Petty Theft

Skip Wilkins

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Petty Theft Review

by Alex Henderson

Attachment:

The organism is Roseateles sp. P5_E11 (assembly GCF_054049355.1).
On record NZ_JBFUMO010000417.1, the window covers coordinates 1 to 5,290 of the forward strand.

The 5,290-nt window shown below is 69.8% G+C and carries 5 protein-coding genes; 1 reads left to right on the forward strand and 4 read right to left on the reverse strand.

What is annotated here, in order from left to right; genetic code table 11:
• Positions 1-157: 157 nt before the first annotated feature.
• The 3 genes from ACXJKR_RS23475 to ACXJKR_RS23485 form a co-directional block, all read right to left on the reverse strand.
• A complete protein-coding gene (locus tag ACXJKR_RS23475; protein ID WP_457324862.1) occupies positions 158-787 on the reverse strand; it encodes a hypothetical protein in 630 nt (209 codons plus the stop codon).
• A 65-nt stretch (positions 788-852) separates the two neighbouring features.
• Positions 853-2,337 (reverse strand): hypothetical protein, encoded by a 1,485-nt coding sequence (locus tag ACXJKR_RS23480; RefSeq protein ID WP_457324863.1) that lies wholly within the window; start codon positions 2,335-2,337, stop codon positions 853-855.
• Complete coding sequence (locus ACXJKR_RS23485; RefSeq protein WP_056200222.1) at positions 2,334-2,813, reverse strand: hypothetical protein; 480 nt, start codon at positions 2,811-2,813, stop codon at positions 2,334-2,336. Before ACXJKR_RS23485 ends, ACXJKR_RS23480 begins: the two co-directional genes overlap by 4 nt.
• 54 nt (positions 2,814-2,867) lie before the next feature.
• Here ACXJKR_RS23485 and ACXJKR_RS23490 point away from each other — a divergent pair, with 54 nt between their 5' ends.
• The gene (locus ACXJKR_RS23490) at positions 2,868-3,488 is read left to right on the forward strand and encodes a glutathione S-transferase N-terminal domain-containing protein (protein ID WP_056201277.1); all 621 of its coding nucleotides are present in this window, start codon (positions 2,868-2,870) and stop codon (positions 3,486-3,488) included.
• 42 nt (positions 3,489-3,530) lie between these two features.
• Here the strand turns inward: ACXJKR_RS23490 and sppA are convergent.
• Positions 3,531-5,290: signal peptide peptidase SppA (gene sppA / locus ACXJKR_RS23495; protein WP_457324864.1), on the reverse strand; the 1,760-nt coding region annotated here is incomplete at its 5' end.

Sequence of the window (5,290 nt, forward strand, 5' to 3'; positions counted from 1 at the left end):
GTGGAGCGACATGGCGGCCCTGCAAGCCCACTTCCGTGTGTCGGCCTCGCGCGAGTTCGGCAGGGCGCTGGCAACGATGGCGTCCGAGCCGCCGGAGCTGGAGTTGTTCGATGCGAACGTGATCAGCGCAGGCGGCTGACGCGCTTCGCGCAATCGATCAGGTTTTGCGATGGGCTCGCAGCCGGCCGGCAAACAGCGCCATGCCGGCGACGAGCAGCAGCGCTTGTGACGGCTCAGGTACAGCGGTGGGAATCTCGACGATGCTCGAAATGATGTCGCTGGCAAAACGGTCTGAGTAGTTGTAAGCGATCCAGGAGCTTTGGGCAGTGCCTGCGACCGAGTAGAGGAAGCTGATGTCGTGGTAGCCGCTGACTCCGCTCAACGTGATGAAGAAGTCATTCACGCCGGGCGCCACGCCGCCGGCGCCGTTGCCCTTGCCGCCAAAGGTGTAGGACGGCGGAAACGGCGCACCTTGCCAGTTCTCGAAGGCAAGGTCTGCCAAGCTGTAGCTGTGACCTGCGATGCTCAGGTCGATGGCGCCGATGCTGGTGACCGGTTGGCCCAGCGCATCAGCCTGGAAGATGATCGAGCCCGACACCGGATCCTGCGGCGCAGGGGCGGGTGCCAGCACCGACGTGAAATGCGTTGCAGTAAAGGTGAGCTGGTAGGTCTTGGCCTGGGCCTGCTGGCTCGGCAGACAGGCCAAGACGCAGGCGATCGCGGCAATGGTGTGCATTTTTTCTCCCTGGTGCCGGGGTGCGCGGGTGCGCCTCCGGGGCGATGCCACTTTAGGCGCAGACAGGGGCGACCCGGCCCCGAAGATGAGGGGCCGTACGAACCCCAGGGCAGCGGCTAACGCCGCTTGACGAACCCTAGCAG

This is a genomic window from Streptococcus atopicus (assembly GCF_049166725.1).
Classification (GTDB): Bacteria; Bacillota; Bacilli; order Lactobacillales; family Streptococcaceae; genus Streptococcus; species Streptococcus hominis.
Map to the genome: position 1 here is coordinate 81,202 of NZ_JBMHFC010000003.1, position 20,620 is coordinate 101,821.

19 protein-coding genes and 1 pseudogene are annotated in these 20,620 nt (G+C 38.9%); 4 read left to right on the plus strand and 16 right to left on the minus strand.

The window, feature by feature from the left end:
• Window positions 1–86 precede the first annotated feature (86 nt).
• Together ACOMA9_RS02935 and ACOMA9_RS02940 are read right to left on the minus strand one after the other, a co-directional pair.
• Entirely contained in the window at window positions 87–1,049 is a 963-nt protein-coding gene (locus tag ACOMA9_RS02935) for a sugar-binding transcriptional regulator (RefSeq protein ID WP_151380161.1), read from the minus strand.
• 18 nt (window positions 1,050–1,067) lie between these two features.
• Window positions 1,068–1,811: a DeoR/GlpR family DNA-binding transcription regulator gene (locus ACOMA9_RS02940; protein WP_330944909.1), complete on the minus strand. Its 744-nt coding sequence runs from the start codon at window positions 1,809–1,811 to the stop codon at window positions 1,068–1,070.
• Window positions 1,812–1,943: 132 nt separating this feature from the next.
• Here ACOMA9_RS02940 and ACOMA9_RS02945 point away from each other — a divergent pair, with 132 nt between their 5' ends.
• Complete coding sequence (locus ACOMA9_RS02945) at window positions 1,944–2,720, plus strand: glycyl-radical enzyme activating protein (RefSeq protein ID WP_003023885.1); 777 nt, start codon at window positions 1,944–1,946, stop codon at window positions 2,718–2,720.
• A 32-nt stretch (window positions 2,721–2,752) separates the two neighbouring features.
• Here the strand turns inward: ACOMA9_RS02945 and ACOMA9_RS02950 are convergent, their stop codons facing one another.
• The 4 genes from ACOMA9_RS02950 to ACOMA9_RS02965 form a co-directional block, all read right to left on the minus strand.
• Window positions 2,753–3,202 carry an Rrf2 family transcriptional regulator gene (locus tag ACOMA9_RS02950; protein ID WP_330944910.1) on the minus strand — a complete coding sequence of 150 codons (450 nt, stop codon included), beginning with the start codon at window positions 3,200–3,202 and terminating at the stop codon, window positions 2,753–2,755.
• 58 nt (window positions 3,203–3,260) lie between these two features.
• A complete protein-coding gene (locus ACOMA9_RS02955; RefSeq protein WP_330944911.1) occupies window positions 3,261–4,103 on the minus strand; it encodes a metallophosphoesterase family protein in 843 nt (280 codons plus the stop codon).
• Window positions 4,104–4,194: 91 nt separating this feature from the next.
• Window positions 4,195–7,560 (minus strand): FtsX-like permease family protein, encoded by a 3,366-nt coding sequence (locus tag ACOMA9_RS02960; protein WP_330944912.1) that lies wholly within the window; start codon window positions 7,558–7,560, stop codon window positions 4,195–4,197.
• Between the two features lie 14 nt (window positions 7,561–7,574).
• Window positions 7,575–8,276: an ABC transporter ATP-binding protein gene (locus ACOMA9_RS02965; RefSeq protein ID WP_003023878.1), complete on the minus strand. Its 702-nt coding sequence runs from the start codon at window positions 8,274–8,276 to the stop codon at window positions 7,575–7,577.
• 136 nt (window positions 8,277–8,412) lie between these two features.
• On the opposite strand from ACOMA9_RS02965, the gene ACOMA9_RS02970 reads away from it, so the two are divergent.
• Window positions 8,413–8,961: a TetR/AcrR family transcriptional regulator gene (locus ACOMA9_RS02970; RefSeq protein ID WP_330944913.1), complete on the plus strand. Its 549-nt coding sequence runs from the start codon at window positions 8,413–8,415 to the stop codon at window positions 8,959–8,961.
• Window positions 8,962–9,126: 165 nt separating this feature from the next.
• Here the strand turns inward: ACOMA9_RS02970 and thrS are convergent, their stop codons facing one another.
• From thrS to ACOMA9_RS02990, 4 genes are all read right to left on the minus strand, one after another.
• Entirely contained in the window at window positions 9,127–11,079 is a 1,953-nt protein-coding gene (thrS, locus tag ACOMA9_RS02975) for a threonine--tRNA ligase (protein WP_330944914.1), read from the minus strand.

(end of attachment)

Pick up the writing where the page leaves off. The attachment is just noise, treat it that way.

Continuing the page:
All too often, talented jazz composers will inundate listeners with overdone standards because they think it is expected of them. Not every jazz musician composes, but it's a shame when those who have solid compositional skills are shy about putting their original songs on display. But that isn't a problem on Petty Theft, a melodic, relatively accessible post-bop date that pianist Skip Wilkins co-leads with flutist Jill Allen. Except for "Let's Get Lost" (which trumpeter/vocalist Chet Baker defined in 1955), Wilkins and Allen stick to their own material. Allen contributes two up-tempo pieces: "Sunlit Samba" and the opener, "Skip & Me," both of which have the sort of optimistic post-bop exuberance one might expect from Pharoah Sanders. Wilkins, meanwhile, contributes the slower, more reflective offerings, which include "For Joe," "Hovering," and the melancholy "Without You." Wilkins and Allen are both quite lyrical, and their compatibility is hard to miss on this CD. Gratefully, they have sympathetic company in bassist Tony Marino, drummer Tom Whaley, and saxman David Liebman (who is featured on "Skip & Me" and "Hovering"). Depending on the session, Liebman can play either inside or outside -- some of his work has been quite avant-garde, but the versatile saxman (who is heard on both tenor and soprano) pretty much sticks to inside playing on this session. Not a masterpiece but generally enjoyable, Petty Theft indicates that Wilkins and Allen should record together more often.

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